“Regarding the deleveraging process in the market, in our view the government started too late & without adequate preparation for the potential downside. We suspect because it didn’t know the true extent of shadow margin financing activities.”
That’s BofAML’s take on why Beijing is now throwing the kitchen sink at a Chinese equity market that’s sold off to the tune of 30% in the space of just three weeks, vaporizing $3 trillion in market value in the process.
Zero Hedge readers are by now well versed in the relatively brief history of unofficial, backdoor Chinese margin lending. This shadowy world, which includes umbrella trusts, structured funds, and P2P lending, has served to funnel somewhere in the neighborhood of CNY1 trillion into Chinese equities.
Apparently, the powers that be in China — who are quite adept at monitoring “threats” to the Party line and are quick to remove all traces of “objectionable” material from the internet — completely missed the giant margin bubble that was allowed to inflate outside of brokers’ books. A far more realistic explanation of course is that Beijing was well aware of what was going on but let it continue due to the fact that China’s world-beating equity rally was the only thing distracting the country from flatlining economic growth and a bursting real estate bubble.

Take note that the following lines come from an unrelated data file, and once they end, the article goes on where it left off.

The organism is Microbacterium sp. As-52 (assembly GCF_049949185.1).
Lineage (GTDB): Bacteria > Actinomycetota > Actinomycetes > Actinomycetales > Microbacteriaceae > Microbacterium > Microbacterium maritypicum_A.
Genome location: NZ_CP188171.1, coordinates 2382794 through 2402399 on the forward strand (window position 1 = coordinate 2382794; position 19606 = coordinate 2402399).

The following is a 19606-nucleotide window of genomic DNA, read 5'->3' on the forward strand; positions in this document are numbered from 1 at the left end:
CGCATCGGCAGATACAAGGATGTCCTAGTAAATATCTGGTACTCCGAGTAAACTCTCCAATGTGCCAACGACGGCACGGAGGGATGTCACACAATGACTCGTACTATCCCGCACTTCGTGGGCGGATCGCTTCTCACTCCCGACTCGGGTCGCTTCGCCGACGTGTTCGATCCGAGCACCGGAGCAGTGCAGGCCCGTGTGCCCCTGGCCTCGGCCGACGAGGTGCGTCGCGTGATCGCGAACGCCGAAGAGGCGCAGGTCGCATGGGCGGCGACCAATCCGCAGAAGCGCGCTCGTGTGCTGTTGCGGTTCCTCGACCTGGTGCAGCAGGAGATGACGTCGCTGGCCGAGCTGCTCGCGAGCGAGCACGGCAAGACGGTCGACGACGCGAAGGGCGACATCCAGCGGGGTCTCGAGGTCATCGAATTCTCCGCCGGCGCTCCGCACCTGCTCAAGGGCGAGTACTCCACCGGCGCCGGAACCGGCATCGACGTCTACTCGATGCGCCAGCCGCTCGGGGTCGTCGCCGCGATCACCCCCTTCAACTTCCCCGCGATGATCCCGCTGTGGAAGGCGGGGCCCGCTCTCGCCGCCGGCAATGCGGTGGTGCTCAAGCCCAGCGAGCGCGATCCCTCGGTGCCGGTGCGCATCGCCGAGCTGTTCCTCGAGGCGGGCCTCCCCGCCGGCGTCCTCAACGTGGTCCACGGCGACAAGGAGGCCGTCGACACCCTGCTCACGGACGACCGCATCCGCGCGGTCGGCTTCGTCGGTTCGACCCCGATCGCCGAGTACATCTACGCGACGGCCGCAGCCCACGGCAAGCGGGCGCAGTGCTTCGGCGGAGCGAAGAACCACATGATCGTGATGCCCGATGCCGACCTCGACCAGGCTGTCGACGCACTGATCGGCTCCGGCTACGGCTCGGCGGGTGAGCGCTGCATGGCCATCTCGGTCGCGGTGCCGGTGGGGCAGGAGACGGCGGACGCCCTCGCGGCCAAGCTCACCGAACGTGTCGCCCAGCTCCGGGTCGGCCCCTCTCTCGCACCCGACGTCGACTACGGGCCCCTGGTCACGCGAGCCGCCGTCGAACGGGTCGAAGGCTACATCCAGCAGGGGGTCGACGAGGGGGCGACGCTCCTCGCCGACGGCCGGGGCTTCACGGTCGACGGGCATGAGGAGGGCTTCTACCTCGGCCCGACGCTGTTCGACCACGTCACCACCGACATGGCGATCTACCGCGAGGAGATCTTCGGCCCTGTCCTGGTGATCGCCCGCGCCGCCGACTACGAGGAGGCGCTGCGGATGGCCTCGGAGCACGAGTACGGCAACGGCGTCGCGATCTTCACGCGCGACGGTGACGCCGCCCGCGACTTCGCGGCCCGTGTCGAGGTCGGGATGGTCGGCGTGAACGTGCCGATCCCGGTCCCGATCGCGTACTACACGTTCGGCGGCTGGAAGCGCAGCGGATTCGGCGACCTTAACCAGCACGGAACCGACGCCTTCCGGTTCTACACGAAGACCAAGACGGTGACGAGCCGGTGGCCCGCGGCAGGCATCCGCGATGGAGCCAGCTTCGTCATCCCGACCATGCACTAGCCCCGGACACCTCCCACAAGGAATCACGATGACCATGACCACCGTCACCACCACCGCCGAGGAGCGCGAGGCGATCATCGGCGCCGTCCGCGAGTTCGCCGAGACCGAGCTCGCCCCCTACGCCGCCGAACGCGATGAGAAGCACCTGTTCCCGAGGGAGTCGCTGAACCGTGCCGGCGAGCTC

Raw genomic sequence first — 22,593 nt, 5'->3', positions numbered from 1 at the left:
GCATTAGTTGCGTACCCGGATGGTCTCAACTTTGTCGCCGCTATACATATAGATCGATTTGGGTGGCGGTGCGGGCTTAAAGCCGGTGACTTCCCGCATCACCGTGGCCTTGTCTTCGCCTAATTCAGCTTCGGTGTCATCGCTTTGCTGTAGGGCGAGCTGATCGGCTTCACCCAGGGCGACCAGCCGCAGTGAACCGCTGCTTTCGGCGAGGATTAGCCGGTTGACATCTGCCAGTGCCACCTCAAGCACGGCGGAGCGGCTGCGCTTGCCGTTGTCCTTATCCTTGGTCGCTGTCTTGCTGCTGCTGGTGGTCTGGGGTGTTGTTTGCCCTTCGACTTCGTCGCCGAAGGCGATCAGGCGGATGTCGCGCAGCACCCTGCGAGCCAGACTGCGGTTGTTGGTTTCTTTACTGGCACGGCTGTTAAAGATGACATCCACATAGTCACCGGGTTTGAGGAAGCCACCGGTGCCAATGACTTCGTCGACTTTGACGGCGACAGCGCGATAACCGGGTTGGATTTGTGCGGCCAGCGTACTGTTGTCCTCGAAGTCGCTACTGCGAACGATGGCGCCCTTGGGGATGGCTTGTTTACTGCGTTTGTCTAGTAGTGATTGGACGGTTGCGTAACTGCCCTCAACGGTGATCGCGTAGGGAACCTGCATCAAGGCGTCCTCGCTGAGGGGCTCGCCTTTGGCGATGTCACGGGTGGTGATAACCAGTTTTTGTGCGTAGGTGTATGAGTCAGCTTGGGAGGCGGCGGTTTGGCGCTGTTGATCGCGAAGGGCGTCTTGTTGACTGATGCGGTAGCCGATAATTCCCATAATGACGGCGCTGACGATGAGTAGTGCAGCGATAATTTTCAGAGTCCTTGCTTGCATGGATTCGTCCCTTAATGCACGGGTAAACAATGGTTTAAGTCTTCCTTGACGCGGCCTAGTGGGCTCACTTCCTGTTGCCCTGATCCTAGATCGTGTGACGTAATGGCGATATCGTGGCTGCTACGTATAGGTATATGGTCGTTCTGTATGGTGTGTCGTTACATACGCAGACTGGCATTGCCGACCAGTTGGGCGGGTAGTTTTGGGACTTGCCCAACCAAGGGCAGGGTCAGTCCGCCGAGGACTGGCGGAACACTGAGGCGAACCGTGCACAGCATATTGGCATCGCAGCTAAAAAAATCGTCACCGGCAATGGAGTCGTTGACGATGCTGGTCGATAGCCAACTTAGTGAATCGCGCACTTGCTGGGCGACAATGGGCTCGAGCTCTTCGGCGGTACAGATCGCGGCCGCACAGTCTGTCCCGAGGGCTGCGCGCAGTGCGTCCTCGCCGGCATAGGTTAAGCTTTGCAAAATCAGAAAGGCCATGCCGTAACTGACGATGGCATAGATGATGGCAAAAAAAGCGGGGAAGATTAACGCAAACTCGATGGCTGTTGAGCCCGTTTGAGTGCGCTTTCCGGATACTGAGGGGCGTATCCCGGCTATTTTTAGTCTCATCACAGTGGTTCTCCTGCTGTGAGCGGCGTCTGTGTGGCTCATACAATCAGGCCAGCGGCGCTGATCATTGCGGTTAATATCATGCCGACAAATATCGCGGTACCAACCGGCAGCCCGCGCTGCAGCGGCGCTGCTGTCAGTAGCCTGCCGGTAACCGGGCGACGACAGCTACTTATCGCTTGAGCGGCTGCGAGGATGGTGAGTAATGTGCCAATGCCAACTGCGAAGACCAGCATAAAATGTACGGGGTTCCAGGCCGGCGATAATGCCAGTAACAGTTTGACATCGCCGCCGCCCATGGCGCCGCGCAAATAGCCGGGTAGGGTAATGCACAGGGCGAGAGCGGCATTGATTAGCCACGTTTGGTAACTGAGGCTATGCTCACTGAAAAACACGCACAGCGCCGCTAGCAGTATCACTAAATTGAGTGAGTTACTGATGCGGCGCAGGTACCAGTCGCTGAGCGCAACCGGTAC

Whatever the case may be, the margin mania unwind is upon us and as noted earlier today, nothing seems to be able to stop it. Not suspending compulsory liquidation for unmet margin calls, not billions in committed market support from brokerages, not a PBoC backstop for the CFSC, and not even a ban on selling by the Social Security Council (we’ll see when the SHCOMP opens on Wednesday morning if banning bearish language has any effect).
As Chinese stocks climbed ever higher earlier this year, some commentators began to ask if a stock market collapse would have implications for the broader Chinese economy. In short, just about the last thing the country needs amid slumping global (not to mention domestic) demand is for a crisis of confidence in local equity markets to spill over into the real economy and derail consumer spending just as Beijing attempts to transition the country away from a smokestack model and towards an economic future characterized by services and consumption.
Generally speaking, the consensus was that any fallout from the bursting of the equity bubble would largely be confined to the financial markets. Now, analysts are very quietly starting to suggest that if the sell-off doesn’t end soon, it could metastasize and spread “far beyond the stock market.”
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The A-share correction: The damage could spread far beyond the stock market
A dent to market’s faith in government role